Statement of the case.

APPEAL from the Circuit Court of Marion county; the Hon. Silas L. Bryan, Judge, presiding,

Israel Jennings, Sr., died, leaving a will, which, after declaring some specific legacies, contained the following clauses :

*

“It is also my will, that my lands remaining undisposed of by this will shall be sold by my executors, at public sale, after giving such notice as my executors shall think necessary, upon the following terms, to wit: The purchaser paying one-fourth of the purchase money at the time of sale, and the residue in three equal installments of twelve, eighteen and twenty-four months; the purchaser also giving bond and approved security and mortgage on the premises to secure the payment of the purchase money. Said lands to be sold in such quantities and subdivisions as my executors may think best for the interest of my estate. The sale of my lands to take place as soon after my death as convenient, except the said lands of which my said wife is hereby possessed.

“It is further my will, that should there be anything remaining after paying my just debts, funeral expenses, bequests and the necessary expenses of the settlement of my estate, that the same may be equally divided between my following named children, to wit: Charles W. Jennings, Israel Jennings, Mary White and Richard Ann McElwain, and in case of the death of either or all of my last named children, then to be divided among their children, the child or children of each one taking their deceased parent's portion among them. I do hereby constitute and appoint Charles W. Jennings, Rufus McElwain of Marion county, and John Watson of Mount Vernon, Illinois, my true and lawful executors, to execute and carry into effect this my last will and testament, fully and in all respects.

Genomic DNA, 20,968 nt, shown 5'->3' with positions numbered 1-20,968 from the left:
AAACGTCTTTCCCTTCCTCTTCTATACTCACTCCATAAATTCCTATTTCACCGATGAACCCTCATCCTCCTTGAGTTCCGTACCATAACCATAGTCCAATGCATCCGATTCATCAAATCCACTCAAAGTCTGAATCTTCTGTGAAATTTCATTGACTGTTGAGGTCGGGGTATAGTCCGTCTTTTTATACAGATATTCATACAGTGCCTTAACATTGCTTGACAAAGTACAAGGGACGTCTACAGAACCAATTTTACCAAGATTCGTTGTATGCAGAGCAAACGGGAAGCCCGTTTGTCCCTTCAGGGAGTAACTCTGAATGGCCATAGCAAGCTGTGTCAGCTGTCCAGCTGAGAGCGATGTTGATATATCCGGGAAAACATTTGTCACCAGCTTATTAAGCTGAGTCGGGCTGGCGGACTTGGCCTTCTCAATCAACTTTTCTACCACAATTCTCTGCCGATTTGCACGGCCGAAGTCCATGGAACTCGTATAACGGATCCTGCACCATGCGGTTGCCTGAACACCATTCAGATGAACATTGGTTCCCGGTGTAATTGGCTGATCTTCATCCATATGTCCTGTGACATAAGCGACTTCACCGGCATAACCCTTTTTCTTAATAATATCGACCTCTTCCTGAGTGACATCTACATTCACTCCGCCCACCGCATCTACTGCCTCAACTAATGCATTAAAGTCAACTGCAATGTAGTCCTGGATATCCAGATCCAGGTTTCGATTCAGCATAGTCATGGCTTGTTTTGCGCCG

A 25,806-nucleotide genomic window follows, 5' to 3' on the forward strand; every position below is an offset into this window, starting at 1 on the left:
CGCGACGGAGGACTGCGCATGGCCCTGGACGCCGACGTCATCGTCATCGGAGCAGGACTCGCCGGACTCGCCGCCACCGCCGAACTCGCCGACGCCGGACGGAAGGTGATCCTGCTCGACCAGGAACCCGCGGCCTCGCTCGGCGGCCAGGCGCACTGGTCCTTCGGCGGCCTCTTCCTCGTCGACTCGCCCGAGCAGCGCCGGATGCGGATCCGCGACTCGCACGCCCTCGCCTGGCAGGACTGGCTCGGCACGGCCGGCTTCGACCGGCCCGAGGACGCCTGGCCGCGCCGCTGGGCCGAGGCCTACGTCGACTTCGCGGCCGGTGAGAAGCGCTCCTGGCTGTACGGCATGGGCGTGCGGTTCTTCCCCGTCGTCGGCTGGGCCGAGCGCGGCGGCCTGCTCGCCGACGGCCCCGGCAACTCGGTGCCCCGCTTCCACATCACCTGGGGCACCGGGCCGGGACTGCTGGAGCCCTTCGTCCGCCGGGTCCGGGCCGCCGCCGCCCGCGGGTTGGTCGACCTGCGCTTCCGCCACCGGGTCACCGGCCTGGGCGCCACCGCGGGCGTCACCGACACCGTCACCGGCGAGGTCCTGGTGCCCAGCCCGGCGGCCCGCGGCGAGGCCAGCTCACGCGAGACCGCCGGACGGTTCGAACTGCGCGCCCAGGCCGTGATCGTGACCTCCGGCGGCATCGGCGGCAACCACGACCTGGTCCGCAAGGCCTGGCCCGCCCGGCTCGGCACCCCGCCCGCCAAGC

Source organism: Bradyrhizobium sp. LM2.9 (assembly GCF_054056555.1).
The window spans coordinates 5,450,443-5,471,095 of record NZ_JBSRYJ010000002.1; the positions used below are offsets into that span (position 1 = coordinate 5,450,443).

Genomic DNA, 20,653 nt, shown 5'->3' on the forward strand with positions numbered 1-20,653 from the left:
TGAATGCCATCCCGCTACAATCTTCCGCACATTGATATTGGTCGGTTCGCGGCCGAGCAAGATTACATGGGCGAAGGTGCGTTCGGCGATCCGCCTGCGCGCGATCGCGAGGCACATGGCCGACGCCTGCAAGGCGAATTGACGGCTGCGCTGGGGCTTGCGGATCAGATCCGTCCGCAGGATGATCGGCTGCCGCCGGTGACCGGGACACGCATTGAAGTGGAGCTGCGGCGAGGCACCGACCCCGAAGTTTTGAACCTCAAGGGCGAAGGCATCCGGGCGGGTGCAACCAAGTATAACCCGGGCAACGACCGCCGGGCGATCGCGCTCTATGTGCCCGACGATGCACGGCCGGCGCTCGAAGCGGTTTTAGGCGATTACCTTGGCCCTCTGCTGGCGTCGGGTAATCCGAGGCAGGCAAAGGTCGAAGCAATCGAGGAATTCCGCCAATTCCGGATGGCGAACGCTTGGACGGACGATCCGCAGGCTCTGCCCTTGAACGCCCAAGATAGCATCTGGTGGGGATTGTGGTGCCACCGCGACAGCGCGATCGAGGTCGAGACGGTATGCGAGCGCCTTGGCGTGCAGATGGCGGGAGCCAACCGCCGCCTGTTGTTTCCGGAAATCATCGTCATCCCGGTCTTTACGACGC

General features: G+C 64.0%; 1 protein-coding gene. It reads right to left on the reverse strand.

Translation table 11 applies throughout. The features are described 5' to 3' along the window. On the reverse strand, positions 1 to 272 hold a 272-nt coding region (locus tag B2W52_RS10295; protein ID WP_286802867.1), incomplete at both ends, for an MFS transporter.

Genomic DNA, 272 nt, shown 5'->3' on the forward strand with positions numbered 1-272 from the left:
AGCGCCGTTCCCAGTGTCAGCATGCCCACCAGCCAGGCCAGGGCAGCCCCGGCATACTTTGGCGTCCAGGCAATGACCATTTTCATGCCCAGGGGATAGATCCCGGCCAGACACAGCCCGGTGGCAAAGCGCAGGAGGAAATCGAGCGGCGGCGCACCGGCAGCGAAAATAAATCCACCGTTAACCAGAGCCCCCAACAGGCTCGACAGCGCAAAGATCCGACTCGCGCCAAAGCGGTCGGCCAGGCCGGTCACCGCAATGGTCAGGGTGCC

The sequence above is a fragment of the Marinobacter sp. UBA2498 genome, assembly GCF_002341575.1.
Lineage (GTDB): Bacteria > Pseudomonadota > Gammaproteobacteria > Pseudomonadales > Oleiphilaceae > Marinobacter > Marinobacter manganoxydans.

Certain facts weru agreed upon by the parties, as follows: 1. The testator died on the 7th of August, 1860.

2. Charles Jennings and Rufus P. McElwain qualified as exe cutors under the will; Israel Jennings, Jr., was the son of the testator and one of his legal heirs and devisees in said will, and

Statement of the case.